Solving the water quandary won’t be easy, but it will determine whether Pescadero can ever expand – and in turn, whether its schools and businesses can expand. Nothing else, except for jobs, is as important to the future of the community.
Individual Homeowners and Farmers Bear Brunt of Water Woes
More than 15 million households, or about 15 percent of all Americans, are served by a private well water system.
While the urbanized area of downtown Pescadero is served by the County-run public water system (CSA-11), homeowners and farms outside of downtown Pescadero are served by private wells or treated creek sources. This includes approximately 500 farm and nursery workers and their families who call the South Coast home.
Owners of permitted farm-labor housing are required by the state to provide potable water. Some of these farm-labor housing units are connected to community water systems regulated by the State or County, and must test their water on a regular basis depending on the number of people served by the water source. For a detailed graphic of the breakdown of California water systems, click here. Regardless of the level of regulation, the owners of these water systems themselves must bear the costs of installing, maintaining, and repairing their water systems.
After record-breaking rains in December, local water systems were particularly vulnerable to microbial contamination. This is precisely what happened at Bianchi Flowers, a nursery near Pescadero. Testing was done after the rains and a boil water notice was issued after E.coli contamination was discovered. The community water system there serves two shared barracks structures, multiple housing trailers as well as two additional houses on the property that landowner B.J. Burns and his family call home. Burns is one of the few landowners who actually lives on site.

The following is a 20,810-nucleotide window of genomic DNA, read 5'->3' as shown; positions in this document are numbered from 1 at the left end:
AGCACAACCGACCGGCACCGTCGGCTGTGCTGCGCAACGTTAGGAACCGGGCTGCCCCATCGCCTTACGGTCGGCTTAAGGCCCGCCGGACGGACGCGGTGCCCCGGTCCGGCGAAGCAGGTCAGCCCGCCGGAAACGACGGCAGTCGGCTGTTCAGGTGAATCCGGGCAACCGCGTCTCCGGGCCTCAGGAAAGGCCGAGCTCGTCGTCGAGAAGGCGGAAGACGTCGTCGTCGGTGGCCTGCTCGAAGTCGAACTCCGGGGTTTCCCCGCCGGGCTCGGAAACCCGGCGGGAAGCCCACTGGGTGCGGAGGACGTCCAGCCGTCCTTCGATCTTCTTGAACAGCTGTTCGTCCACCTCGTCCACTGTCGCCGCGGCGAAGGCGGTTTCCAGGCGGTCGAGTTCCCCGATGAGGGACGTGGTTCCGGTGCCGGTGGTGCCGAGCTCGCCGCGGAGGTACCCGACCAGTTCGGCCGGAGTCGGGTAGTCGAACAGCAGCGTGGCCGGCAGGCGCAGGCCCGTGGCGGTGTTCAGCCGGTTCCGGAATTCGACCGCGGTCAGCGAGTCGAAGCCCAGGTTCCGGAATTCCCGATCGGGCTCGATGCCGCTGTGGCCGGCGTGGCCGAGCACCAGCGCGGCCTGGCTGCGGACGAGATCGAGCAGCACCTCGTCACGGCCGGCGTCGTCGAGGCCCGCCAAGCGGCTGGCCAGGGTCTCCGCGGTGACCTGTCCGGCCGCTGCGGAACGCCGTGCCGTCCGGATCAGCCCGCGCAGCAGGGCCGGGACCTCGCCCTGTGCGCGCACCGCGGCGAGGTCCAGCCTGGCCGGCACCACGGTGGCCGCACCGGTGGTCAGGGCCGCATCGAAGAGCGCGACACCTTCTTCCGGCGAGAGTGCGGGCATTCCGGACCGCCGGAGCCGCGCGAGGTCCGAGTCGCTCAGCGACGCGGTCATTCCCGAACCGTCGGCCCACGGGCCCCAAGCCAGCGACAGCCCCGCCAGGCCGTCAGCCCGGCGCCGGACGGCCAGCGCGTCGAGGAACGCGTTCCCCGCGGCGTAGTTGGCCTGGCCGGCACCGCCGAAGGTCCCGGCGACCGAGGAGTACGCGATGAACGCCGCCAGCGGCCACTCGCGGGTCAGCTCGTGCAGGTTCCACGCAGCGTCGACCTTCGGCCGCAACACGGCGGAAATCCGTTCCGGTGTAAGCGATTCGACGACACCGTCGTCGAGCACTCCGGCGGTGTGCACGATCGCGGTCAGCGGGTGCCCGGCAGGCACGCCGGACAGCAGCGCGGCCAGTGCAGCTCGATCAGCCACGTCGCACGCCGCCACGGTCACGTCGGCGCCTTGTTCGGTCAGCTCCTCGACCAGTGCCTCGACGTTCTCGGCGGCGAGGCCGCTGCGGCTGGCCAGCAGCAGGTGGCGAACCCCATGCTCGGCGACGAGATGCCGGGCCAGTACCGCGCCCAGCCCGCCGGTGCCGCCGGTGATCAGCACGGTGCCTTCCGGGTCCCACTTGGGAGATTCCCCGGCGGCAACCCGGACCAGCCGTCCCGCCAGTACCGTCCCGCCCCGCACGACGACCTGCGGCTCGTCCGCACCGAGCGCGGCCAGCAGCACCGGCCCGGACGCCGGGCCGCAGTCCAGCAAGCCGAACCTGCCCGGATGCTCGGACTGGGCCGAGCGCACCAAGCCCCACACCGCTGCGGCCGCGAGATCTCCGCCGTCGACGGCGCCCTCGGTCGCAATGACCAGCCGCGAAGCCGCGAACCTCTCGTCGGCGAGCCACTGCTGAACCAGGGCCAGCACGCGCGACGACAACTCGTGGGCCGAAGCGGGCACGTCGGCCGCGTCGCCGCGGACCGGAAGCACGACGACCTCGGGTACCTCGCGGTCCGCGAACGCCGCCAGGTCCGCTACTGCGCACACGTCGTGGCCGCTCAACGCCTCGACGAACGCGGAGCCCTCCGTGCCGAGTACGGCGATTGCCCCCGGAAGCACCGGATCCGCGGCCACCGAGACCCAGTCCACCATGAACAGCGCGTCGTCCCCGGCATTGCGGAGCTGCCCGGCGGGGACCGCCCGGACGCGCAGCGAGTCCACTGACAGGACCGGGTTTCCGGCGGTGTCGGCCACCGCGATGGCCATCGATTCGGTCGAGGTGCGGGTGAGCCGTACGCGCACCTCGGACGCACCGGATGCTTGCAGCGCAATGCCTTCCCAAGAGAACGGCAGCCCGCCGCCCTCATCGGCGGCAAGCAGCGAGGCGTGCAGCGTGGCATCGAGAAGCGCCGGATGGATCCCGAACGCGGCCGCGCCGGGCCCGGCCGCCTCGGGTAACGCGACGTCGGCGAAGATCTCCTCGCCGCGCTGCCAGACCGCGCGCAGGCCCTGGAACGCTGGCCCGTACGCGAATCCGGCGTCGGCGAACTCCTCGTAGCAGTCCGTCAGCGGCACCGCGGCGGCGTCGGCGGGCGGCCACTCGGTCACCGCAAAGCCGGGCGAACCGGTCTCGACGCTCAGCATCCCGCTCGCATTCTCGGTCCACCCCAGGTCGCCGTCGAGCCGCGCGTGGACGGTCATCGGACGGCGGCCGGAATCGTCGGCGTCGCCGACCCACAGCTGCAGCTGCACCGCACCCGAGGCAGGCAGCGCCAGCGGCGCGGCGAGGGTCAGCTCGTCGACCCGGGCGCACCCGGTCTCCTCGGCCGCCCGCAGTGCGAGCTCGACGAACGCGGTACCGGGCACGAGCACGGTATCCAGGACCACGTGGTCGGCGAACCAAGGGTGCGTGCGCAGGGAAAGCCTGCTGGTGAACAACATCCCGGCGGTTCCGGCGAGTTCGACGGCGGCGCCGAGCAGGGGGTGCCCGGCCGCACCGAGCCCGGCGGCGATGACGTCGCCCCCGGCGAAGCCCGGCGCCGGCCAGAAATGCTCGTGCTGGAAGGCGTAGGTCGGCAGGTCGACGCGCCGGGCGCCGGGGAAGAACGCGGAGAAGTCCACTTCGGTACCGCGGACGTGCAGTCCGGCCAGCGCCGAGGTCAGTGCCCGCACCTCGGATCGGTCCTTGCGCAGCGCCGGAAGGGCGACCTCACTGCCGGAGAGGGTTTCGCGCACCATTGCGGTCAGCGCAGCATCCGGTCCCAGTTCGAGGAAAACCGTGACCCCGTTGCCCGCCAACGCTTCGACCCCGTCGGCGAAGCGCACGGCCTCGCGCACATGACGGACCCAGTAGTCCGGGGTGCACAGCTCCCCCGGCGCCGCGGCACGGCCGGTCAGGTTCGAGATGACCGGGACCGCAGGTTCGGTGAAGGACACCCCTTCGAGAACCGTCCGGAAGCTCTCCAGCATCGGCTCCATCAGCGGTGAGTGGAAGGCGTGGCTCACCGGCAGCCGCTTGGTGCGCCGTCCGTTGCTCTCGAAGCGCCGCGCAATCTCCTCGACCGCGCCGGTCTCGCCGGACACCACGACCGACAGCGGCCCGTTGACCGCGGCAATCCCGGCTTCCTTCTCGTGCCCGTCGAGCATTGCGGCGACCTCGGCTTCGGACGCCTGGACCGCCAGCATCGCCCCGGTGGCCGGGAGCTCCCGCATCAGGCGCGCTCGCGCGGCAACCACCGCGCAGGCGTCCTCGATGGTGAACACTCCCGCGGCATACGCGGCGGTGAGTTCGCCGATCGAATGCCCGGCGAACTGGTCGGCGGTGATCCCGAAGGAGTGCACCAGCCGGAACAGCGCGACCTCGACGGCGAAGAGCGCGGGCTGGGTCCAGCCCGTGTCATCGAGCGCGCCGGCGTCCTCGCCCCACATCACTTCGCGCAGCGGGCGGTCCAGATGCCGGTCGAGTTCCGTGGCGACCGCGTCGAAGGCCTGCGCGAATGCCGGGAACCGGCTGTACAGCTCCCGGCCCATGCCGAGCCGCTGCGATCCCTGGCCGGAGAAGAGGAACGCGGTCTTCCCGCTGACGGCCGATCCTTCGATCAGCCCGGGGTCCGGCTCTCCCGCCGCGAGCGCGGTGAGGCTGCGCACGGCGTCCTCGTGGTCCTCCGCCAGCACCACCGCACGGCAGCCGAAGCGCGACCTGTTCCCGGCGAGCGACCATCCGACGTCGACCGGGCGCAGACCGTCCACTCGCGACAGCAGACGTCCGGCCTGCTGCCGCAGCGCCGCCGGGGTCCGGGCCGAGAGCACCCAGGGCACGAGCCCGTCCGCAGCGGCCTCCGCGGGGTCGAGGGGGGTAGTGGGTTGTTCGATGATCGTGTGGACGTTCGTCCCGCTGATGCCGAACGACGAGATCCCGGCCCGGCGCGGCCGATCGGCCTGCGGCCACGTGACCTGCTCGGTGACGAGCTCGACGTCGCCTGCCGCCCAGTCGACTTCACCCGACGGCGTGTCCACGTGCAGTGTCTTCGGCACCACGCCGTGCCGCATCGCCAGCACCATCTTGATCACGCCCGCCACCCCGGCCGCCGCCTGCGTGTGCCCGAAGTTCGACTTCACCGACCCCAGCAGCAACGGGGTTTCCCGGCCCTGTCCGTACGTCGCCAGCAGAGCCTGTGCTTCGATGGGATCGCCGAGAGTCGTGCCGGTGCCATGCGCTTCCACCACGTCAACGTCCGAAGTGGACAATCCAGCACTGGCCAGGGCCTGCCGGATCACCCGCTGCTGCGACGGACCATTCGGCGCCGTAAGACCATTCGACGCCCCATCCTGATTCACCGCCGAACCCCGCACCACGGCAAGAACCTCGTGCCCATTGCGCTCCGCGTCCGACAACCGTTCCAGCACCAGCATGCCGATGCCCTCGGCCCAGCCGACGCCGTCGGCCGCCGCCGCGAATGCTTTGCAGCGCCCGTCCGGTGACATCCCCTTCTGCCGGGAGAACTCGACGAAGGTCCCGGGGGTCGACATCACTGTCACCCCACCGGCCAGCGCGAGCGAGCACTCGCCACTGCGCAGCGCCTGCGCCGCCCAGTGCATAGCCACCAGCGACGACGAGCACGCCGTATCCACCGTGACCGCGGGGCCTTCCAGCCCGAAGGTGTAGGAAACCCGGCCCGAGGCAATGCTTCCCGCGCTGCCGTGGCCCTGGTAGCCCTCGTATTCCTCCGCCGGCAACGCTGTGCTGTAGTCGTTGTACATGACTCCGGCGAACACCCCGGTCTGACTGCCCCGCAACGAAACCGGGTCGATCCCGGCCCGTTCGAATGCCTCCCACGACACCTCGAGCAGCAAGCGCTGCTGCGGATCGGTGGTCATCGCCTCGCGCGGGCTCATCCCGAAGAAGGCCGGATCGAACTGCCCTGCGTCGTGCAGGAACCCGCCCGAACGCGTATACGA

He continues to chlorinate his and his tenants’ well water while he searches for a way to fix the problem – or drills another well, according to Leah Walker, chief of the California Department of Public Health’s Division of Drinking Water (CDPH) and Environmental Management. Burns is also in the midst of installing a water treatment system to address high levels of iron and manganese, naturally occurring minerals found in the aquifers throughout the area.
Kerry Lobel, executive director of Puente, says there is no evidence that the water sickened anyone, since most residents on the South Coast tend to drink bottled water. Still, Puente and Burns worked together to take action – Burns to find a long term solution to the issue and Puente to address the short term problem by talking with tenants make sure they understand the “boil water” notices taped to their doors.
CDPH has directed Bianchi Flowers to develop a new source of water that will comply with state drinking water standards.
“The only thing I’m concerned about is making sure that the water is clean and we prevent it from happening again,” says Lobel. That said, according to Lobel, the aging infrastructure on the South Coast makes it inevitable that more private well owners will face major equipment repairs and replacement in the years ahead. But small-town residents face an uphill fight for the healthy drinking water that most Californians take for granted.
By Julia Scott as part of the February Bridge newsletter.